How Principals Can Focus on Learning and Not Performance | Thought Partners Educational Leadership Coaching

How Principals Can Focus on Learning and Not Performance (10 Steps to Change the Narrative)

With the 2019 School Year coming to a close, school leaders have a great opportunity to start planning for a focus on learning in the coming school year.

With so many ever-changing challenges faced by schools and districts on a daily basis, it’s more important than ever to focus on learning rather than performance.

Today’s students, no matter if they are in kindergarten or graduating from college in 2019, are the future of our country. And what they learn in elementary, middle, and high school, and possibly college, has a tremendous impact on shaping who they become.

Learning does not stop with students.

It is still necessary for teachers and leaders at both the building and district level to continue learning. The past decade has revealed a plethora of research studies on hundreds of influences on student learning and achievement.

And there’s that word – achievement.

Student learning results in student achievement.

Student learning is the vehicle to increased student achievement.

But, too much focus has been on a single high-stakes assessment given once a year.

You can learn more about student learning and progress through formative assessments and feedback. Feedback has a .75 effect size which almost doubles that rate of learning for a student.

The Every Student Succeeds Act (ESSA) was a needed relief from No Child Left Behind and its focus on school and district performance with numerous and punitive accountability measures.

The Common Core State Standards (CCSS) and the yearly testing measures in grades 3-8, middle and high school grade levels came under fire from states, districts, and parents.

ESSA provided an out from the Common Core State Standards. However, it is interesting that a handful of states outright abandoned the standards to write new ones, and 21 states made clarification revisions, additions, or deletions to the CCSS and renamed them.

Essentially, most states have a version of the CCSS and are calling them things like, The Next Generation Standards or The Common Core Readiness Standards. ESSA also provided relief from the punitive measures even though the yearly assessments will continue.

The point is, the window has been opened a few inches to let in some air, so districts and schools can breathe. We now need to open it up all the way and let a full breeze into the districts and schools, so students, teachers and leaders can learn and thrive. 

10 actions to change the narrative and focus on learning, not performance

Are you ready to focus on learning? Take the challenge.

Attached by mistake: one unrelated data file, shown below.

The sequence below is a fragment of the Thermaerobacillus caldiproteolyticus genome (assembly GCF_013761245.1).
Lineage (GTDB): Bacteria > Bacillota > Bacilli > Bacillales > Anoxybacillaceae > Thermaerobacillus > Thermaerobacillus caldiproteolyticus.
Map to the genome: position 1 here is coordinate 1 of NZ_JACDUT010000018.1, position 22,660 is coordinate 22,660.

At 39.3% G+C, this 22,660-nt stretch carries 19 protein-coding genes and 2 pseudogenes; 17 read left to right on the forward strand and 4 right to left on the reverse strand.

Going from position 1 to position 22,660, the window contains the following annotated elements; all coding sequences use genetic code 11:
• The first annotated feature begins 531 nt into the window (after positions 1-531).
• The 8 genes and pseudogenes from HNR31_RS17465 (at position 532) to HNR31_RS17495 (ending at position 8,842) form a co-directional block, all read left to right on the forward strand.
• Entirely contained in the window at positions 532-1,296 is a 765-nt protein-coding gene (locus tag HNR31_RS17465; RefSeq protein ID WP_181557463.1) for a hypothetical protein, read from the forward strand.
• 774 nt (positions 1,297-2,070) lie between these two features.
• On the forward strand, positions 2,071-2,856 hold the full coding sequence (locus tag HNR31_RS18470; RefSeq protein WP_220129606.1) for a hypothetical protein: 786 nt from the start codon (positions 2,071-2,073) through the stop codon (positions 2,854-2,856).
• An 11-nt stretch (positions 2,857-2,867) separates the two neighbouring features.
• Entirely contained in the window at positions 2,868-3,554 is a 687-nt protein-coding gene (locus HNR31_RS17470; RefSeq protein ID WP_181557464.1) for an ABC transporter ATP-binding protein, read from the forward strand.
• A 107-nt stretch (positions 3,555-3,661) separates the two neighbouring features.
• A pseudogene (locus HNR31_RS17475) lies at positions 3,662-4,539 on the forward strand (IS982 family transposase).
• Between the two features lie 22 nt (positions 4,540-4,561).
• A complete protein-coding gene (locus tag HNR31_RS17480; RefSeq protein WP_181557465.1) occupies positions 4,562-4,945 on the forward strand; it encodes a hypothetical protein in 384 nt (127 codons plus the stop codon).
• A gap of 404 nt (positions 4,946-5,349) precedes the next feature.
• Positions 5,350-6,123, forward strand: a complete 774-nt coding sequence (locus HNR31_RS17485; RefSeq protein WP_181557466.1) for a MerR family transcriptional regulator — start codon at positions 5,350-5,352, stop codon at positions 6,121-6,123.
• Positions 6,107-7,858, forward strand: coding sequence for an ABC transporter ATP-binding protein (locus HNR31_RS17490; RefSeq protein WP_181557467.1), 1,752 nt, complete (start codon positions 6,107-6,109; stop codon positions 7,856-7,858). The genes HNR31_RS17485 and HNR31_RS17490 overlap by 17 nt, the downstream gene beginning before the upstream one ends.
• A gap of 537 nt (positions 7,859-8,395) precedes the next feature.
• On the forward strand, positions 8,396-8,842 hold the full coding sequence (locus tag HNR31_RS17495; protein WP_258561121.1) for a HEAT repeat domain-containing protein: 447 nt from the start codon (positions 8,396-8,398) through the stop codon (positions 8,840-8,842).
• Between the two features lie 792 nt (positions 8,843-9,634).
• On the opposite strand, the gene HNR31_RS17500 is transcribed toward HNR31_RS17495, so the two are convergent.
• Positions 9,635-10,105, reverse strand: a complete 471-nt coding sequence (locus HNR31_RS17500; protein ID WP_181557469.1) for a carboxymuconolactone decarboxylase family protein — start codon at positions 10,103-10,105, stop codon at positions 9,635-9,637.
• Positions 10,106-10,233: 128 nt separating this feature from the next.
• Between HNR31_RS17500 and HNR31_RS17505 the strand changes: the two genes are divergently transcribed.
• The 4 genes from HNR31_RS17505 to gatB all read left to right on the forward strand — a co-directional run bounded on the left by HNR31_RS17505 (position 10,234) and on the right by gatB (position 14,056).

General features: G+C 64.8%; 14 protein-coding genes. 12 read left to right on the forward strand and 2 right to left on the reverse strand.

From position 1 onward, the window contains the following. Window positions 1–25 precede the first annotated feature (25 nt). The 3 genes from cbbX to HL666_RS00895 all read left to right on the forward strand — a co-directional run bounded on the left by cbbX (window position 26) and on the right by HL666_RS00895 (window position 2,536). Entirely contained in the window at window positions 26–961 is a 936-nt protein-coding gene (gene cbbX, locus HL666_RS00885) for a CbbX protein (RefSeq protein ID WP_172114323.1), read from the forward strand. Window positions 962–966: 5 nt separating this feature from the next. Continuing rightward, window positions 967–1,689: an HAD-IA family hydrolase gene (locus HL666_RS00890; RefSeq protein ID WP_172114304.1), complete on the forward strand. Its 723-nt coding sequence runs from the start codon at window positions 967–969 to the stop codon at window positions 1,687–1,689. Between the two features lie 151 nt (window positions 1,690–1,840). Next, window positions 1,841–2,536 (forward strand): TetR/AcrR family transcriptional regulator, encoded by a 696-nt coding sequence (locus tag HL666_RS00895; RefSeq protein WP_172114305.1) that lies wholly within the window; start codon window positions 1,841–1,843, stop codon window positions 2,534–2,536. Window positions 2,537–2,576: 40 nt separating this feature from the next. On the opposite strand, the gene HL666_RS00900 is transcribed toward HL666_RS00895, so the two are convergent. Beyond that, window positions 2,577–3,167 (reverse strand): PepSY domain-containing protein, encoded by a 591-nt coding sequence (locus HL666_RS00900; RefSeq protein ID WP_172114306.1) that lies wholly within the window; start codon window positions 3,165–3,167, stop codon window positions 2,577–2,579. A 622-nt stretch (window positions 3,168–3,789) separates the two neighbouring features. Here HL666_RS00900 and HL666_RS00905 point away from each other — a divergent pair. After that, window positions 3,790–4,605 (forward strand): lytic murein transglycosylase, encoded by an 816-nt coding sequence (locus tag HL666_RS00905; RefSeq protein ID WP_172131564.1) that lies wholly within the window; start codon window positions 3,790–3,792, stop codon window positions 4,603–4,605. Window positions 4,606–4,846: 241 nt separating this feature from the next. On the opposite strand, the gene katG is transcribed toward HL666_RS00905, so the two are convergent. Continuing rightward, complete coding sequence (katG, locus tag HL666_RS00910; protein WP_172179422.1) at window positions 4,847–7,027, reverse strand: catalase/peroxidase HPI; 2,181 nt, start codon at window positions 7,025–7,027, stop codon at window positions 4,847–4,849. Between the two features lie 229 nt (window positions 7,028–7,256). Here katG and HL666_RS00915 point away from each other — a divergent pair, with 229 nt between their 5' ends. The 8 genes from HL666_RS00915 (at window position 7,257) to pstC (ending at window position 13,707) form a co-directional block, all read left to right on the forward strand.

There are ten actions that building or district leaders can take to change the narrative and focus on learning rather than performance. Each action will open the window up a little more to breathe life and learning for all through your buildings and district.

The result? Increased student achievement. It’s time for you to lead the charge and make your school or district THRIVE!

Leadership Actions to Change the Narrative

  1. Conduct formative walkthroughs with a focus on student learning.
  2. Flip your faculty and leadership team meetings.
  3. Participate in professional learning provided to teachers.
  4. Schedule opportunities to teach in classrooms.
  5. Narrow the focus of School or District Improvement plans.
  6. Revisit your hiring process.
  7. Collaborate with teachers on decisions and professional learning.
  8. Change the focus of common teacher planning time.
  9. Revamp your website and hallways to reflect learning.
  10. Bring parents into the learning conversation.

Are you ready to go deeper with each leadership action?   

Good! You don’t have to follow these recommendations in any particular order. You can decide what action you want to start with and map out your own learning path and try them out.

And, I want to hear about your success stories in the comments below! Let’s get started…

1. Conduct formative walkthroughs with a focus on student learning.  

I have always known short classroom visits as walkthroughs. If you’re a school administrator, you visit a classroom for a brief period and then provide constructive feedback to the teacher, based on your observations. The focus is usually on improving instruction. You may or may not have chatted with students, but if you did you tried not to interrupt the teaching and learning.

To change the narrative from a focus on teaching—which essentially is performance—to a focus on learning during a walkthrough, start with the students.

Student responses will tell you how a teacher impacts their learning.

There are three standard questions to ask them:

  • What are you learning? The teacher should be informing students what they are learning during the lesson or at the start of a unit. This is known as the learning intention. You do not want to hear students describe what they are doing. You want a description of what they are learning in the lesson.
  • How are you progressing in what you are learning? Students are only able to do this if the teacher has shared what his or her students need to do to be successful, known as “success criteria.” Students should be able to discuss how they are progressing in attaining success criteria.